While Michael Jackson's untimely death -- and its increasingly sordid aftermath -- continue to dominate the headlines, two media outlets are driving the coverage of this historic event and leaving other, more traditional rivals in the dust. This week, "Nightline" followed TMZ and Us Weekly to get the story behind the story.
Even before Jackson's death, TMZ had made a name for itself dishing out raw and often uncomfortable video and photos of celebrities in a place most of us never see them -- the real world. Both the Web site and its spin-off syndicated television show rely heavily on footage of celebrities stumbling out of clubs or trying to ignore paparazzi at the airport. TMZ supplements this more mundane fodder with the occasional, jaw-dropping scoop -- like the death of Michael Jackson.
To say TMZ broke the Jackson story is an understatement. Their first online bulletin at 5:20 p.m. Eastern Thursday beat the coroner's time of death by six minutes.
Harvey Levin, a 57-year-old former lawyer and TV reporter, is the force behind TMZ.
In the midst of the tabloid war over the Michael Jackson story, the best he could offer Nightline was a few minutes to chat.
The death of one of the biggest celebrity of all time has meant non-stop work for Levin and his team. "It's been tough," he admits. "It's pretty much been waking up in the morning and working until you pass out."
So how did TMZ score the scoop of the year?
Levin is coy, but says it came down to an old-fashioned mix of determination and having the right connections. "The culture here is get on the telephone, call people you know. This is a town truly that is six degrees of separation ... you work hard enough, often times you get what you're looking for."
TMZ, which is owned by Time Warner, is not shy about paying for tips, but Levin insists that this doesn't undermine their journalistic integrity; just because they might "grease the wheels" doesn't mean they're not verifying what they hear.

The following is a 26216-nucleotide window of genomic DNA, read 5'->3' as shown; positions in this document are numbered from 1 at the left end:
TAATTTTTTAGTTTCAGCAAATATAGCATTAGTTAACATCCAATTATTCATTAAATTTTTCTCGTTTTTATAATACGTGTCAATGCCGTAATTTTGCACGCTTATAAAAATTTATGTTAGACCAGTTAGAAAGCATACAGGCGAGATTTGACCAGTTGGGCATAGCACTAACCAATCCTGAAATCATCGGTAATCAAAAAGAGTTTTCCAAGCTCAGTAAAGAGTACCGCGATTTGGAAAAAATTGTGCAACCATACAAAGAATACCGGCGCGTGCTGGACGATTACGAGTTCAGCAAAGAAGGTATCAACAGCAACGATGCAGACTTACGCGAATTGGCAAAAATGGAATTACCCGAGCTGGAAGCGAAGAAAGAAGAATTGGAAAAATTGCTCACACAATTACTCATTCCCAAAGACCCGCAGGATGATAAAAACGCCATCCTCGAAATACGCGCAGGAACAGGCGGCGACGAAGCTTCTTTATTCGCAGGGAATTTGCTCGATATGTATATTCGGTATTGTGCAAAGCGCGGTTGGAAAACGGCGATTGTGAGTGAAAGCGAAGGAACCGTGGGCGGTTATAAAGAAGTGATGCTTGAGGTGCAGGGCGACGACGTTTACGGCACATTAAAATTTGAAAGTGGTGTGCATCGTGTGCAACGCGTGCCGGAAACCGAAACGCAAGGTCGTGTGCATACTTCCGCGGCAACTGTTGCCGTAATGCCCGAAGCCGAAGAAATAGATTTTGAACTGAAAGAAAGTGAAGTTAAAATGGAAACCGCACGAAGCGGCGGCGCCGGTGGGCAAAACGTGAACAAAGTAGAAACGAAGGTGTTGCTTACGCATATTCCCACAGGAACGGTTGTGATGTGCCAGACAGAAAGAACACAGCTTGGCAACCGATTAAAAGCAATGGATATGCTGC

"TMZ is a news operation and we are fact based. Our goal is always to take stories and factually source them and present them. We're not a gossip site ... We have things researched, we have things lawyered, we make lots of phone calls ... I mean it's the same principle," he insists.
"Sometimes when you're covering Obama, we're covering Britney but the principles are not necessarily different," he told "Nightline's" Neal Karlinsky.
Unlike relative newcomer TMZ, Us Weekly has long been the standard bearer of the weekly gossip magazines, providing the best photos and the most reliable dirt. It has also survived in a much more traditional, increasingly besieged world — the newsstand. But to a large extent, this survival depends on their ability to report breaking developments straight to its Web site.
"It's really getting to be very viciously competitive among the media with everyone coming out with stories, then trying to dispute someone else's to make theirs seem right," says Ian Drew, Us Weekly senior editor.
The breathtaking pace of the coverage is something to behold. At both publications, the day begins with a flurry, centered on the Jackson kids. By 11 a.m., Us Weekly has reported that Michael Jackson is NOT the father of his three children — and claims the sperm was donated by Jackson dermatologist Arnie Klein.